Fighting for Human Rights

By Emma Kapp

Senior Bradley Petrella has packed more into his UD career than most students.

The international studies and Spanish double major has been heavily involved with the New Abolitionist Movement (NAM) throughout his time as an undergraduate. The opportunities he took advantage of gave him stories and experiences he will hold with him. 

“Because of NAM, I've done over 15 presentations on human trafficking to middle and high school students, twice attended the University of Toledo's annual academic conference on human trafficking and was interviewed for international news,” Petrella said.  “We’ve planned many events to educate about human trafficking and fair trade. In this way, I've gotten incredible hands-on experience in running a mission-focused organization, which is a potential career interest.”

Petrella also works closely with the UD Human Rights Center and was part of the first Moral Courage Project team. This project afforded him the chance to visit Ferguson, Missouri, and gather stories of people standing up to injustice in the community. His experience inspired him to continue speaking out against human trafficking and supporting fair trade.  

“The fair trade work has resulted in tangible impacts to make the university's business practices more fully contribute to the common good,” he said. “The hope is that initiatives to ensure fair, ethical and sustainable business will continue to grow at UD after I graduate.”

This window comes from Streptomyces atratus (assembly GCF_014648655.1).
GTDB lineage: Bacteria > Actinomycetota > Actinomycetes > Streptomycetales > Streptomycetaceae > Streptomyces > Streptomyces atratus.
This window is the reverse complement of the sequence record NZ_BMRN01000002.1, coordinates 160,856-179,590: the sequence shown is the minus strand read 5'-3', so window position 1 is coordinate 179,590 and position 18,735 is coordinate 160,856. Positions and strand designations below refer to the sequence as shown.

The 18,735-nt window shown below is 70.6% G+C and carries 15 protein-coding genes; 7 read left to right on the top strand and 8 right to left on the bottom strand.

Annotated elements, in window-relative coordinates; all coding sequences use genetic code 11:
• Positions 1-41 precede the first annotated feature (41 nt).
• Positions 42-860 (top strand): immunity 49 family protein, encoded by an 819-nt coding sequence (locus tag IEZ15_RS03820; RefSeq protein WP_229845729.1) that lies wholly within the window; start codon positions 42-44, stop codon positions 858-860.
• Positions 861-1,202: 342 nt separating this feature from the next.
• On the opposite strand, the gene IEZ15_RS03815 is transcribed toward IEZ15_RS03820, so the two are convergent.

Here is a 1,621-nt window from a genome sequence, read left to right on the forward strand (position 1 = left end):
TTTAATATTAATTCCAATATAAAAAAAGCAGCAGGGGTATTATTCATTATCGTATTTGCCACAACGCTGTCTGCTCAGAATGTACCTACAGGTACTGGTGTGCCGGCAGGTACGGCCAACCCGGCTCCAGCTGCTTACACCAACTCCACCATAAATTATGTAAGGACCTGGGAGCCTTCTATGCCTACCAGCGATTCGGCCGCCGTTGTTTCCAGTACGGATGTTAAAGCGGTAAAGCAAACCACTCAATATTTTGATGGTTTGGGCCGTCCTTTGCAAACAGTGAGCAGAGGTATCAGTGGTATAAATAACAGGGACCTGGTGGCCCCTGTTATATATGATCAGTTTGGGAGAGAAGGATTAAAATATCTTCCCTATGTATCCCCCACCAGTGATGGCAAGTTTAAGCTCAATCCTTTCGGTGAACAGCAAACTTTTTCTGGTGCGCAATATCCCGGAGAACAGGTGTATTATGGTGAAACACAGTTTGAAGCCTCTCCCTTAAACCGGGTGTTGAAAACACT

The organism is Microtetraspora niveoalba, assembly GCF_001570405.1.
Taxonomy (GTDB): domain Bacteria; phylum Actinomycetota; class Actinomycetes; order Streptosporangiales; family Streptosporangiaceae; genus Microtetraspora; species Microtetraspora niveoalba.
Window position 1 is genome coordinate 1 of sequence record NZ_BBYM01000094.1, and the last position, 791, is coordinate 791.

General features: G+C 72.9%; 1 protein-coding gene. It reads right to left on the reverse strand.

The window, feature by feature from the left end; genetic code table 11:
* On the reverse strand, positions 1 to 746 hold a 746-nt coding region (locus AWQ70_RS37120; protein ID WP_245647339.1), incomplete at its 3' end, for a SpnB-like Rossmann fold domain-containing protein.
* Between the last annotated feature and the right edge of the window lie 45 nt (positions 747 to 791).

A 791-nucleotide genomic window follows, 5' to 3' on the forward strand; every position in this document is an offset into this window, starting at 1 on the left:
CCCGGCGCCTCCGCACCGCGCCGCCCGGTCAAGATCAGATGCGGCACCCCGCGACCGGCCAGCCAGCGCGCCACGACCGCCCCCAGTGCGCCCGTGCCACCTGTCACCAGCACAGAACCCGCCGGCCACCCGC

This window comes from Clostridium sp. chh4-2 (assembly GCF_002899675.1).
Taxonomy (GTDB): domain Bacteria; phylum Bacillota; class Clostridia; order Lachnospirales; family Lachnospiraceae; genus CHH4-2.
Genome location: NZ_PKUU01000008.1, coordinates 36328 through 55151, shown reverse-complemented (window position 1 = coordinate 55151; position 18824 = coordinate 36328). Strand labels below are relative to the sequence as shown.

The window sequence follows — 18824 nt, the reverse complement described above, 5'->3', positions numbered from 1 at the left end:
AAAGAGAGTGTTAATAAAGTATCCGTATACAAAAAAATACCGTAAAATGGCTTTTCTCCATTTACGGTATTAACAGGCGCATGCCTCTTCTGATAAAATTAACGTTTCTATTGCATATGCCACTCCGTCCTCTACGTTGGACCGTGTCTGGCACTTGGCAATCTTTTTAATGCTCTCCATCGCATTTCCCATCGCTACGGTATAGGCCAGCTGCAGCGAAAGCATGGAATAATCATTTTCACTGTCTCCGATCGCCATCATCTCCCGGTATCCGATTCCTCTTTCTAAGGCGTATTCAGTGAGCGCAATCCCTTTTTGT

Petrella is looking forward to the future and already has many post-graduate plans. He has secured a ten-week paid fellowship with the Ohio Crime Victim Justice Center, a nonprofit organization that provides legal services for victims of crime. He may pursue an MBA or a law degree after working for a few years.  

He advises young Honors students to seek learning opportunities outside the classroom through special programs or study abroad. Petrella suggests doing this early, because students will want to find more opportunities after returning from their experience. Asking for help is also crucial.

“If you're struggling in any way, whether it be with time management in general or a specific course, be willing to seek help early and often,” he said.

As Petrella closes the UD chapter of his life, he realizes some of the aspects he finds most important about the school won’t soon be forgotten.

“I thought about saying I will miss the people or the support I have been given by faculty and staff, but I believe I won't truly have to say goodbye to either,” he said. “I believe that with the nature of my friendships at UD, I'll be able to stay in touch, and I know continued professional support from faculty and staff will always be there.”

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